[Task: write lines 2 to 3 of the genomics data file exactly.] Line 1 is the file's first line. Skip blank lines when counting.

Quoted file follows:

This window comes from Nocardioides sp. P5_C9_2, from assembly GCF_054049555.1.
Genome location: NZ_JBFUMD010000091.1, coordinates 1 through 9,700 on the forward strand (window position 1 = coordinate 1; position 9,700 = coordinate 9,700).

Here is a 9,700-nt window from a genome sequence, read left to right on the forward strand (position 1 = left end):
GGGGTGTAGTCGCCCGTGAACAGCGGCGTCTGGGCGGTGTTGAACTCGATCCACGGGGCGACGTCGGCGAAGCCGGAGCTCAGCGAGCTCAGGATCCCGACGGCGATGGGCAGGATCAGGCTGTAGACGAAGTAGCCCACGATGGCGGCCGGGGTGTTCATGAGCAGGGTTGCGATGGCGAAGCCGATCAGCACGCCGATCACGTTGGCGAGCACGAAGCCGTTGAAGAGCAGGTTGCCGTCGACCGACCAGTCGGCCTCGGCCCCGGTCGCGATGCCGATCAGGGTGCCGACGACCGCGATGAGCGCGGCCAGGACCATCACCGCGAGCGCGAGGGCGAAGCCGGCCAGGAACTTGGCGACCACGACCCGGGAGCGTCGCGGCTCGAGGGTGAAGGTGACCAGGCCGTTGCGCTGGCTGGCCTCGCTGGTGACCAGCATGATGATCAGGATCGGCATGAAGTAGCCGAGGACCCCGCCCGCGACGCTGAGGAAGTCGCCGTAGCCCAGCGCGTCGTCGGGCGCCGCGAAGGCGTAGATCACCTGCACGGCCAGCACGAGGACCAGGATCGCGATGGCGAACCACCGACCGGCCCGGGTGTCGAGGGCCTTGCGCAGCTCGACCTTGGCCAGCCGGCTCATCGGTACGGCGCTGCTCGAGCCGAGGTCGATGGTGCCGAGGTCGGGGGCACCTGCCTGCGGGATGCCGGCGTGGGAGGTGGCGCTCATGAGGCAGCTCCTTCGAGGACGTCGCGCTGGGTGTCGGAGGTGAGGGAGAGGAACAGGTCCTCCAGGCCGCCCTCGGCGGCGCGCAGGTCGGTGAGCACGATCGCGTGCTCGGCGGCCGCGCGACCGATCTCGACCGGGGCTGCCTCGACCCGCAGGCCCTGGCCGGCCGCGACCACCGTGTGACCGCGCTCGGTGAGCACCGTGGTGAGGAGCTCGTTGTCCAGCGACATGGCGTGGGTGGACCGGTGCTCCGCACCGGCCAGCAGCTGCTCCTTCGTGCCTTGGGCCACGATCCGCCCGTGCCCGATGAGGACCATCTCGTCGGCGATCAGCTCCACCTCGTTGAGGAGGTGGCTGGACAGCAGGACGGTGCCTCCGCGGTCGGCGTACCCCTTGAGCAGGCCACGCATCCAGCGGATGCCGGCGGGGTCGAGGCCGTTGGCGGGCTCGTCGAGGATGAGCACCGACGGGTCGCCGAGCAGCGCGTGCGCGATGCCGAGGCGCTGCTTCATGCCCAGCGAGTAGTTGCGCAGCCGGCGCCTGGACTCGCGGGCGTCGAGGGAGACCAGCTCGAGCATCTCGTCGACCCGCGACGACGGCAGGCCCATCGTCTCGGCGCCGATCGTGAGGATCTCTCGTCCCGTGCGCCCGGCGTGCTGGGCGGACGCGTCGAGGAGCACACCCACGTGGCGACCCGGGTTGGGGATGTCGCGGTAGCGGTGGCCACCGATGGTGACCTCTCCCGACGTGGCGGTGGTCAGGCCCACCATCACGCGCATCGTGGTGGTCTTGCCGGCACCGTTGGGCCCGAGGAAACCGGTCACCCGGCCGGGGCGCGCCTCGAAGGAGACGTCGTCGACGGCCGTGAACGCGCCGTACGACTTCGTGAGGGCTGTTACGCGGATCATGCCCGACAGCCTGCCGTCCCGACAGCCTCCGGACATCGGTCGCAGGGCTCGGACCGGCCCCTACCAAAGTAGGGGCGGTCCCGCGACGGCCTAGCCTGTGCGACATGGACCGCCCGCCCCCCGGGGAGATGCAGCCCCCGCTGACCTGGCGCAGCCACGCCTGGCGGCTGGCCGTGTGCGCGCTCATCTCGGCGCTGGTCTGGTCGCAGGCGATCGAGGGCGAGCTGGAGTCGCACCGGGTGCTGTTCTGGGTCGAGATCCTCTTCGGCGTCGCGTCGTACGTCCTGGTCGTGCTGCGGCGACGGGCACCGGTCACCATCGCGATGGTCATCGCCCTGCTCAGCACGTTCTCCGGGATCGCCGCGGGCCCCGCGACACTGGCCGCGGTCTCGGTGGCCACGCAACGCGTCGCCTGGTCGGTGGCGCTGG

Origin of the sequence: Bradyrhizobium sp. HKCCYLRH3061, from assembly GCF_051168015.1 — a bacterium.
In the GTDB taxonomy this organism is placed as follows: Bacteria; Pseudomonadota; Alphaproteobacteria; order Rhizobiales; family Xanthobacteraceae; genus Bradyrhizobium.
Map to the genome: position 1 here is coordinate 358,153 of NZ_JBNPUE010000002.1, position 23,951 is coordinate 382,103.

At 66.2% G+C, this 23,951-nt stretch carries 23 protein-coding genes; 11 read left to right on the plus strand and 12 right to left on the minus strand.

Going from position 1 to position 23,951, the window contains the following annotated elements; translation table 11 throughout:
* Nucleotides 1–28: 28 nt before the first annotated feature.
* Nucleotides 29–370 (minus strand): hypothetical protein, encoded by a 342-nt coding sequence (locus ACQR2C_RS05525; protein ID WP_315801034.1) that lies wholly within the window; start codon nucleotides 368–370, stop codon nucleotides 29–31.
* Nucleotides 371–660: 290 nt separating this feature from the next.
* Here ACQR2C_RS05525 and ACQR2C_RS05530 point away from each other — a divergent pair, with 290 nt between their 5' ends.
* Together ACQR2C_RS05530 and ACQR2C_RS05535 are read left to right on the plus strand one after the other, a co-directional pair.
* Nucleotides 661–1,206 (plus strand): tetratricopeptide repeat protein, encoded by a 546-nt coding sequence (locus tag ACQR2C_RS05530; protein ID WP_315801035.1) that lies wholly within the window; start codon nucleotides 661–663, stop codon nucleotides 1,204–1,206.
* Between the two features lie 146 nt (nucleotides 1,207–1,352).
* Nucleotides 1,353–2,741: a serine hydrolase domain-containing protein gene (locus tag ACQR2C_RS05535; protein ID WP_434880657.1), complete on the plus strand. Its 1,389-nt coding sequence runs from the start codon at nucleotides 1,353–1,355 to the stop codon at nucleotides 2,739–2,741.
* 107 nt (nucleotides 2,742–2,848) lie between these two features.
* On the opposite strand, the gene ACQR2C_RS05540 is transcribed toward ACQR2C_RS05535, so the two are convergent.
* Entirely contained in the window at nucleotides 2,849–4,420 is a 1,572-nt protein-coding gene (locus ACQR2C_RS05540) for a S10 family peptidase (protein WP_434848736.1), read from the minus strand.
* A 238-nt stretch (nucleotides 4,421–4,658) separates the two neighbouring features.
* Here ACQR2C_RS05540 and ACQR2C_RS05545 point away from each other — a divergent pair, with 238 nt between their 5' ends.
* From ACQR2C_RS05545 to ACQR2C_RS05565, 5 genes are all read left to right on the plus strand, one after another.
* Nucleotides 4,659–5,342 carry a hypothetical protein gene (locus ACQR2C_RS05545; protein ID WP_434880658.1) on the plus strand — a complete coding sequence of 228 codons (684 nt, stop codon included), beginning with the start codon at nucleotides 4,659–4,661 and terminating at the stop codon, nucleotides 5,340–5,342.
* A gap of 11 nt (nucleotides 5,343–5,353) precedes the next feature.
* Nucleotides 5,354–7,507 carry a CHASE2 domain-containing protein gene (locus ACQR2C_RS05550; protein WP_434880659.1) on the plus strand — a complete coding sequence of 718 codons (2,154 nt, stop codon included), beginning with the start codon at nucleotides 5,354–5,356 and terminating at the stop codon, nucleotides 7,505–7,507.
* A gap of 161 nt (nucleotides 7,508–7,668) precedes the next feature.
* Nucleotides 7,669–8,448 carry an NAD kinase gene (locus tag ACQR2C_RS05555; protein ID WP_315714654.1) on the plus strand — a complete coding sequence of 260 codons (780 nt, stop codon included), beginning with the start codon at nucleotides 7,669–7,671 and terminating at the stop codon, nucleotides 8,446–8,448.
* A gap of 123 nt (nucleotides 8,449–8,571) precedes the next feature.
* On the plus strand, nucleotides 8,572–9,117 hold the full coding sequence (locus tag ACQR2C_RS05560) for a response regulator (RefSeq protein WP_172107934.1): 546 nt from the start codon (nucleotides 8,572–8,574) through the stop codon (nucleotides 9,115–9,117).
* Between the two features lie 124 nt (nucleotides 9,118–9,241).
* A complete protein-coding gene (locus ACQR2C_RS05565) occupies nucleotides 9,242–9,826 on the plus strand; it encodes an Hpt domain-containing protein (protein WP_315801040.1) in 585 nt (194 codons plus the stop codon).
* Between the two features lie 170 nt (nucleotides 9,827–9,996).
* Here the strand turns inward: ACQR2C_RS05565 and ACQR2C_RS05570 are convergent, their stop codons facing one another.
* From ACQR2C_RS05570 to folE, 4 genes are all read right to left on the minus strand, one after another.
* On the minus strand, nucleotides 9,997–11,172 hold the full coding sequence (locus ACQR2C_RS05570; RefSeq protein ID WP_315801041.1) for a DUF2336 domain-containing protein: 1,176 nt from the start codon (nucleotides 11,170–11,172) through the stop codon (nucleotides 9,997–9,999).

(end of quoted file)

Genome location: NZ_JBFUMD010000091.1, coordinates 1 through 9,700 on the forward strand (window position 1 = coordinate 1; position 9,700 = coordinate 9,700).

Here is a 9,700-nt window from a genome sequence, read left to right on the forward strand (position 1 = left end):